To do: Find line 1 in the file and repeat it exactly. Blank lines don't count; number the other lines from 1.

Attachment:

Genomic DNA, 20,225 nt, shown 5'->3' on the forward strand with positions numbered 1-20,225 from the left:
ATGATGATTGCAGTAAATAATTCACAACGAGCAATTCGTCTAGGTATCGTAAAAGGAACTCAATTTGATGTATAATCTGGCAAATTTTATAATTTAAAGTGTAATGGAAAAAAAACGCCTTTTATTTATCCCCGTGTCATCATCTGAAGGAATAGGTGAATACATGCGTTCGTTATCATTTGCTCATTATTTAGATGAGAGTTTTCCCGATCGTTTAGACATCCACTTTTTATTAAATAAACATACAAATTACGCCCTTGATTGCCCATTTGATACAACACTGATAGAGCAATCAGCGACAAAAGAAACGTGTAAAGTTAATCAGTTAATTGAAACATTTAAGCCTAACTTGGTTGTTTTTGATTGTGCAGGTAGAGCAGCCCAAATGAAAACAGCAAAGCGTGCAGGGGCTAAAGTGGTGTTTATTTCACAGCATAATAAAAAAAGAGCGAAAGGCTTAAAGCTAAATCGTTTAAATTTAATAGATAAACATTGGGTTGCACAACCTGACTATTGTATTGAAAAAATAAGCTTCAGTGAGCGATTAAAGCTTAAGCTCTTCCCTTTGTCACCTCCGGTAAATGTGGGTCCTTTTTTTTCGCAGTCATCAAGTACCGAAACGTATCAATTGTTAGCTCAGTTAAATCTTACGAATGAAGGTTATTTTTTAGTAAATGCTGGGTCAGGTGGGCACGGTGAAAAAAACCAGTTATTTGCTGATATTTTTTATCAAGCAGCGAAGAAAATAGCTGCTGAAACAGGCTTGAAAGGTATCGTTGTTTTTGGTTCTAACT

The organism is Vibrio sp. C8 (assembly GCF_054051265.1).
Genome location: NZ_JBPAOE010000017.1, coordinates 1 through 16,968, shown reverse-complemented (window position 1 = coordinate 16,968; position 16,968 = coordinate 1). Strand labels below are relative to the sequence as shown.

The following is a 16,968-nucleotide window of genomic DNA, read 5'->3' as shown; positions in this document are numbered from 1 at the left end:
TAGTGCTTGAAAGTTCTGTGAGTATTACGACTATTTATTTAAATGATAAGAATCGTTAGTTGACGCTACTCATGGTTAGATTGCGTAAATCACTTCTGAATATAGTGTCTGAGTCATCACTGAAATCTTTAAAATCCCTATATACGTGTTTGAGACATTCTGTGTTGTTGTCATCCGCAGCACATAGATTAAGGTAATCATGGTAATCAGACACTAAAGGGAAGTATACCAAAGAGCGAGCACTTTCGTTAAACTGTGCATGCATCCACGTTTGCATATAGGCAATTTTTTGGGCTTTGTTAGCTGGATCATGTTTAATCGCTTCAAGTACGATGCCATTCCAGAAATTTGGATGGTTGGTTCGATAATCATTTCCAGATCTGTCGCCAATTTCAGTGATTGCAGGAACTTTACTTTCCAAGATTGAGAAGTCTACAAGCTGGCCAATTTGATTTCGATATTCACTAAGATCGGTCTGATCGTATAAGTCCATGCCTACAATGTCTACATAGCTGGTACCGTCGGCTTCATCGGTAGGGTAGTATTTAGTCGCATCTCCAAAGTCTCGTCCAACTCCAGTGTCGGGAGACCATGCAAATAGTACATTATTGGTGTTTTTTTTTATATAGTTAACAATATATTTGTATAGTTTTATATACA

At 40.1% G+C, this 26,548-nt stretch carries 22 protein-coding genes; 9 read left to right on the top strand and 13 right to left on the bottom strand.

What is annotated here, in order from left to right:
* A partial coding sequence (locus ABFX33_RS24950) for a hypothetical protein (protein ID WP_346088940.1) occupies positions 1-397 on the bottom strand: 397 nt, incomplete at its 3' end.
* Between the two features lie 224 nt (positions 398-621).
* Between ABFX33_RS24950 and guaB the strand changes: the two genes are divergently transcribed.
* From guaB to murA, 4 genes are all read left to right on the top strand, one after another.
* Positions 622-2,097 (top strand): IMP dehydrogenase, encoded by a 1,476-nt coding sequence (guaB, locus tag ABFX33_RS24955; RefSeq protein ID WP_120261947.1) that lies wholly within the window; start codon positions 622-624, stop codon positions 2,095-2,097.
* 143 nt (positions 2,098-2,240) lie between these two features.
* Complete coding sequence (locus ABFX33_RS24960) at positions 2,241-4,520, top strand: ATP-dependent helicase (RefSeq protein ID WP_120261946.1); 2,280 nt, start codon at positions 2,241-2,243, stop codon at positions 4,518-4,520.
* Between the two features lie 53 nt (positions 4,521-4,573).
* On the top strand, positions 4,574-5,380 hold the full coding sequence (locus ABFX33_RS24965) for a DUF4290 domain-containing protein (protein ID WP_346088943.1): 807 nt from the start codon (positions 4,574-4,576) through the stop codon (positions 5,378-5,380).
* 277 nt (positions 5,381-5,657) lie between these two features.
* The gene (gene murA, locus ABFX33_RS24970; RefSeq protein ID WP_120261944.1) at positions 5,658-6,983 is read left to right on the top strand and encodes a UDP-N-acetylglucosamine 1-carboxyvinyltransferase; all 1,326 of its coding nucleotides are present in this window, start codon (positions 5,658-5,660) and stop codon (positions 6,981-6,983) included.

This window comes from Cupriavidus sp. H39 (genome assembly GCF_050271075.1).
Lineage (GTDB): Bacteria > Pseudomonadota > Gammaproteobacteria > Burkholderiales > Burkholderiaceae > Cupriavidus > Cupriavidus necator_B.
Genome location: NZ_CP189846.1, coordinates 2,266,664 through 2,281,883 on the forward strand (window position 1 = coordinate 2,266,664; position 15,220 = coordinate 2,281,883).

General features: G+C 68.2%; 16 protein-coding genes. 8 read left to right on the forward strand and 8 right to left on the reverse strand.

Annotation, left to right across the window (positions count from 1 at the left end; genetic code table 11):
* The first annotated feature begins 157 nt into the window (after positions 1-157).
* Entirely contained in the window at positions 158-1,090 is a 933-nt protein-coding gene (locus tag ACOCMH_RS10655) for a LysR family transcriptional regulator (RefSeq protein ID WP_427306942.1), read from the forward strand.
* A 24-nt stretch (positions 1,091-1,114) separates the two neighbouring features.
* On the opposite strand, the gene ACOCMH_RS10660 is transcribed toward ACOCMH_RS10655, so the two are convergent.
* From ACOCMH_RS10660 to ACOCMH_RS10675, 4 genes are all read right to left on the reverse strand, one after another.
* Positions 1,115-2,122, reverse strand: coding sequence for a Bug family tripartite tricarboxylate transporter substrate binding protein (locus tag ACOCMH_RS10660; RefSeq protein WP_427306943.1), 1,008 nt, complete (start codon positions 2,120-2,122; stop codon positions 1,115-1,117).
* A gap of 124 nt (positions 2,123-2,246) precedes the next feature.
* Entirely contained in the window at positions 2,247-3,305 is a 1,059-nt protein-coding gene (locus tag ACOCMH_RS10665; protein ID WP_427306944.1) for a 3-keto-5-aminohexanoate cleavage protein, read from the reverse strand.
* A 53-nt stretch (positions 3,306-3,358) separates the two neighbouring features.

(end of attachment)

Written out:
Genomic DNA, 20,225 nt, shown 5'->3' on the forward strand with positions numbered 1-20,225 from the left: